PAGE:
Exxon Mobil (NYSE:XOM) will report its first-quarter 2013 financial results on April 25, 2013. With the recent run up in the stock market let's review its 2012 financial results to see if this stock should be purchased ahead of its earnings release, and take a look at catalysts that may propel this stock higher. Demand for energy will continue to increase as the global population grows and Exxon Mobil is well positioned to take advantage with its global presence, integrated supply chain, efficient cost controls and oil extracting technology. Because Exxon has the reputation of being the most successful integrated oil company over the long term, based on metrics such as return on invested capital, it is important to pay careful attention to price to ensure that the stock offers a good enough margin of safety. At current prices, I don't believe Exxon to be extremely attractive, but buying on dips the stock can offer decent value, with an excellent balance sheet that limits the downside.
Exxon Mobil is the world's largest integrated oil company and largest producer of natural gas. The company has several competitive advantages that should allow it to consistently produce high returns on capital. Exxon Mobil's size, integrated supply chain, and financial strength produced a high return on capital employed of 25.4% in 2012. The company predicts that oil will continue to be the number 1 global energy source and natural gas will become the number 2 energy source displacing coal. I believe demand and supply patterns will fluctuate in the short-term but over the long-term demand will rise and supply will shrink. Over the next three decades the company projects that global energy demand will increase by 35% as the global population grows to 9 billion, with most of the demand coming from developing nations such as India and Africa.
(Source Exxon Mobil Outlook 2013 - pdf)
Countries with national oil companies have been increasing their control over their energy resources, which has presented issues for large publicly traded oil companies. Exxon Mobil has an advantage with its technical expertise, which will continue to allow the company to access oil via partnerships with developing countries. Today it has successful partnerships with various countries such as Russia (Rosneft partner) and Iraq. Its technical expertise has also allowed Exxon's partners to extract energy resources in hard to reach rock formations once considered uneconomical to produce. Exxon Mobil has been a leader in oil extracting technology using horizontal drilling, hydraulic fracturing, and deepwater drilling. Its technical expertise and financial strength will enable the company to have reliable energy supplies to meet growing demand.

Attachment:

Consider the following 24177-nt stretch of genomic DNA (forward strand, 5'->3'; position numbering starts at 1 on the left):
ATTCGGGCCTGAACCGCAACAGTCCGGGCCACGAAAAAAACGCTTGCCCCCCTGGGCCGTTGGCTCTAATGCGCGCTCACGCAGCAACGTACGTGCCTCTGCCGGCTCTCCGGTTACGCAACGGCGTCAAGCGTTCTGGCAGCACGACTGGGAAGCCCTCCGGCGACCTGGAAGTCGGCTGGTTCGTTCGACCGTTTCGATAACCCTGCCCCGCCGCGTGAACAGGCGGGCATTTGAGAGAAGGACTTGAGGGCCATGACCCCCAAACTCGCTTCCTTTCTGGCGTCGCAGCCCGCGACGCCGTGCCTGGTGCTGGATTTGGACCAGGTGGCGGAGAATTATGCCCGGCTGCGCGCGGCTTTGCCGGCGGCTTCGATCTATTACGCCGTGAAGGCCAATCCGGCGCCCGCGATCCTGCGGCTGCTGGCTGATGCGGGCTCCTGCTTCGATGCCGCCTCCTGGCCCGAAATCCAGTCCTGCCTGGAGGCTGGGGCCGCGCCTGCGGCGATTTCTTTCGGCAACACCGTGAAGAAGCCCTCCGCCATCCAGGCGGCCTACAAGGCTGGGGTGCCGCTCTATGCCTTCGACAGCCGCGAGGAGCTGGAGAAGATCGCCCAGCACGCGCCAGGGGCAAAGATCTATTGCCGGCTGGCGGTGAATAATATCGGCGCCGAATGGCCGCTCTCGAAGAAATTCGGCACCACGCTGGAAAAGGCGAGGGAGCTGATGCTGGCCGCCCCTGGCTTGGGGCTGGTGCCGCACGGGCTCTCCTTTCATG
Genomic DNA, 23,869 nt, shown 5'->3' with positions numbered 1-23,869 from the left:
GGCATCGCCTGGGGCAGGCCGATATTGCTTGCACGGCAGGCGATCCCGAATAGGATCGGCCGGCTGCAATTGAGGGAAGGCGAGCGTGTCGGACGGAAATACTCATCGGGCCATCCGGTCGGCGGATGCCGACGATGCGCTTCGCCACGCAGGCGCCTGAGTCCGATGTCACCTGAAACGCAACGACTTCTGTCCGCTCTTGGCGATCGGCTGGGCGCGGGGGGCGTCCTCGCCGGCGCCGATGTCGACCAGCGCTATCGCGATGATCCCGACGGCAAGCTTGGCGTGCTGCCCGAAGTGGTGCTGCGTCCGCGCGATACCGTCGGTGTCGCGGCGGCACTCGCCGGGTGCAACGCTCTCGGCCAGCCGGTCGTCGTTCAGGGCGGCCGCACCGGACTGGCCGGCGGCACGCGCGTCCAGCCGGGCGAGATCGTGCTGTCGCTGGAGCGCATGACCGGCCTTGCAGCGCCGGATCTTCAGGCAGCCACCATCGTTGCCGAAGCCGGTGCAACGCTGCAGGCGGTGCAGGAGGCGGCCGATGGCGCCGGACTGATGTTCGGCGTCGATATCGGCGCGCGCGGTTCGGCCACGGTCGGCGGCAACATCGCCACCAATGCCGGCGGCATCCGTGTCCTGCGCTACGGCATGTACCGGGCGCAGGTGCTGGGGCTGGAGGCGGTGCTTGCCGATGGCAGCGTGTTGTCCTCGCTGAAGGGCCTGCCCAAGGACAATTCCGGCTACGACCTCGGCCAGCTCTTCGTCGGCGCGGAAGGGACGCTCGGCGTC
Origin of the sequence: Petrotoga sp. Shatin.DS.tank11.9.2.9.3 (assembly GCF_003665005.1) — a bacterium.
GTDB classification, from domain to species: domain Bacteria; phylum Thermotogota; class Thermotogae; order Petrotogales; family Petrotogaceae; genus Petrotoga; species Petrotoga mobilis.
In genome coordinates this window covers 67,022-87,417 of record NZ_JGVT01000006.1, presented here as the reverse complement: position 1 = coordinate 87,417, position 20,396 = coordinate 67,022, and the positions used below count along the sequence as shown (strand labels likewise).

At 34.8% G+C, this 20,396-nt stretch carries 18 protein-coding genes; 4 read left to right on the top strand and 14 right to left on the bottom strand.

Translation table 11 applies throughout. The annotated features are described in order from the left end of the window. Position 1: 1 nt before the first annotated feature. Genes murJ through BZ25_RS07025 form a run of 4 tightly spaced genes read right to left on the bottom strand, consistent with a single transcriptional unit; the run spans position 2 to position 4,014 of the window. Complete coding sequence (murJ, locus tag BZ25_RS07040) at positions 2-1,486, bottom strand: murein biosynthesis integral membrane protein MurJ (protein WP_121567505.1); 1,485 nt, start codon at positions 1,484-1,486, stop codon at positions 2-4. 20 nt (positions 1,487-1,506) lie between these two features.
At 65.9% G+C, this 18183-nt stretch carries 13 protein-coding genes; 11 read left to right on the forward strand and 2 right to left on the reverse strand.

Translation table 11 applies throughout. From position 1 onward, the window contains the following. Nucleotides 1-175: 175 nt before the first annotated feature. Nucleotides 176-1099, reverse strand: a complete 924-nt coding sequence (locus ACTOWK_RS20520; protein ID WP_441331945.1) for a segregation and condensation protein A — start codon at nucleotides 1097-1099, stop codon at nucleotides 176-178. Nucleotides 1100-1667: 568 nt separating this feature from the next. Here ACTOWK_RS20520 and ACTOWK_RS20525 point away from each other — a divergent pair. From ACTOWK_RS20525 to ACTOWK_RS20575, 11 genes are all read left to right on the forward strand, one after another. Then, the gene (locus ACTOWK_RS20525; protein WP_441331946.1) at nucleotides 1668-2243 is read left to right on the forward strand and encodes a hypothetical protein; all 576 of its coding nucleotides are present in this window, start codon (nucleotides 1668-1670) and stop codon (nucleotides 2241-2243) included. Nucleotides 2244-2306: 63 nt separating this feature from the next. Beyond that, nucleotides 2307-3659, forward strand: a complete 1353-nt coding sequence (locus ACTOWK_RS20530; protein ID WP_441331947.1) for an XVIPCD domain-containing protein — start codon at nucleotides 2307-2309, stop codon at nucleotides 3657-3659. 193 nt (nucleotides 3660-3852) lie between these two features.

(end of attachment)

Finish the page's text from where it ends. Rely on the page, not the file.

Exxon Mobil sets itself apart from the competition with its integrated downstream and chemical operations. Having a global network of refineries and chemical facilities working together gives it the ability to control costs and remain on budget, which helps in boosting the company's bottom line. Exxon Mobil's net income was $44.88 billion in 2012, up $3.82 billion from $41.06 Billion in 2011. Exxon's AAA rating is deserved due to the company's conservative financial make-up. If energy prices decline in the short term, and if over-leveraged competitors run into financial difficulty, there could be opportunities for Exxon to make attractive acquisitions to grow its reserve base. Exxon also has the flexibility to issue additional debt at incredibly low rates, which could be used to reduce the shares outstanding even further. Ultimately, aside from the XTO acquisition, which was done near peak natural gas prices, Exxon has been an astute allocator of capital. Exxon Mobil became the largest producer of natural gas with that high-priced acquisition of XTO. As the world shifts toward less carbon intensive energy sources the company predicts that natural gas will become the 2nd major energy source by 2025, and expects demand to increase by 65% by 2040.